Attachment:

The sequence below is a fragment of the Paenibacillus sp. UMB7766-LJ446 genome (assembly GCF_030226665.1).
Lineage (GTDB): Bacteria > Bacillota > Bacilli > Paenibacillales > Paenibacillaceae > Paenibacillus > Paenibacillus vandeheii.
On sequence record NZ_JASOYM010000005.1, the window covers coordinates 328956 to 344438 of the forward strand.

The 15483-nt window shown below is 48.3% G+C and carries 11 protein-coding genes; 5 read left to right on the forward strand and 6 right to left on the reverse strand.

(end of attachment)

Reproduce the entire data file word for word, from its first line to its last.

The sequence below is a fragment of the Paenibacillus sp. UMB7766-LJ446 genome (assembly GCF_030226665.1).
Lineage (GTDB): Bacteria > Bacillota > Bacilli > Paenibacillales > Paenibacillaceae > Paenibacillus > Paenibacillus vandeheii.
On sequence record NZ_JASOYM010000005.1, the window covers coordinates 328956 to 344438 of the forward strand.

The 15483-nt window shown below is 48.3% G+C and carries 11 protein-coding genes; 5 read left to right on the forward strand and 6 right to left on the reverse strand.